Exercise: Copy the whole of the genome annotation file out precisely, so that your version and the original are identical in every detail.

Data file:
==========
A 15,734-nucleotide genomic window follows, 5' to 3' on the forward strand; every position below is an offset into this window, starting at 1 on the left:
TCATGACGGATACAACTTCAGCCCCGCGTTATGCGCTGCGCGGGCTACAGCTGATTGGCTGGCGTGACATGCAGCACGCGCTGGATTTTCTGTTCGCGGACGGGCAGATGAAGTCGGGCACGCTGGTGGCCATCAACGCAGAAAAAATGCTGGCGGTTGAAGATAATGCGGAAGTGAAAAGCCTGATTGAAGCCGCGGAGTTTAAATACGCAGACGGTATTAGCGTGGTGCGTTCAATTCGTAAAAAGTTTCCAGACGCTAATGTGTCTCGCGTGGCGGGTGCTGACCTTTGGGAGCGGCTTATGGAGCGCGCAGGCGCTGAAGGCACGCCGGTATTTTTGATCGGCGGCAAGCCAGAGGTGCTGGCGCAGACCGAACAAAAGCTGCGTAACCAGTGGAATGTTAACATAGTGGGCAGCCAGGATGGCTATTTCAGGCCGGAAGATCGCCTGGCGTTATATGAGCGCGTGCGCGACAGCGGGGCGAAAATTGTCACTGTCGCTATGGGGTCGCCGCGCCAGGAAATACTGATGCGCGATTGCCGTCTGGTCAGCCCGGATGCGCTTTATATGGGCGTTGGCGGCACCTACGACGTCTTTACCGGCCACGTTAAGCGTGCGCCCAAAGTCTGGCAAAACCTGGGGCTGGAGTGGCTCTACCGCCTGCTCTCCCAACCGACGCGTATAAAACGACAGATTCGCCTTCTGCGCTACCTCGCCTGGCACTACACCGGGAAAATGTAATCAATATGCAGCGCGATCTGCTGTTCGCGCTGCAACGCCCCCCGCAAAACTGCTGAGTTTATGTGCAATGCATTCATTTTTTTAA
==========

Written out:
A 15,734-nucleotide genomic window follows, 5' to 3' on the forward strand; every position below is an offset into this window, starting at 1 on the left:
TCATGACGGATACAACTTCAGCCCCGCGTTATGCGCTGCGCGGGCTACAGCTGATTGGCTGGCGTGACATGCAGCACGCGCTGGATTTTCTGTTCGCGGACGGGCAGATGAAGTCGGGCACGCTGGTGGCCATCAACGCAGAAAAAATGCTGGCGGTTGAAGATAATGCGGAAGTGAAAAGCCTGATTGAAGCCGCGGAGTTTAAATACGCAGACGGTATTAGCGTGGTGCGTTCAATTCGTAAAAAGTTTCCAGACGCTAATGTGTCTCGCGTGGCGGGTGCTGACCTTTGGGAGCGGCTTATGGAGCGCGCAGGCGCTGAAGGCACGCCGGTATTTTTGATCGGCGGCAAGCCAGAGGTGCTGGCGCAGACCGAACAAAAGCTGCGTAACCAGTGGAATGTTAACATAGTGGGCAGCCAGGATGGCTATTTCAGGCCGGAAGATCGCCTGGCGTTATATGAGCGCGTGCGCGACAGCGGGGCGAAAATTGTCACTGTCGCTATGGGGTCGCCGCGCCAGGAAATACTGATGCGCGATTGCCGTCTGGTCAGCCCGGATGCGCTTTATATGGGCGTTGGCGGCACCTACGACGTCTTTACCGGCCACGTTAAGCGTGCGCCCAAAGTCTGGCAAAACCTGGGGCTGGAGTGGCTCTACCGCCTGCTCTCCCAACCGACGCGTATAAAACGACAGATTCGCCTTCTGCGCTACCTCGCCTGGCACTACACCGGGAAAATGTAATCAATATGCAGCGCGATCTGCTGTTCGCGCTGCAACGCCCCCCGCAAAACTGCTGAGTTTATGTGCAATGCATTCATTTTTTTAA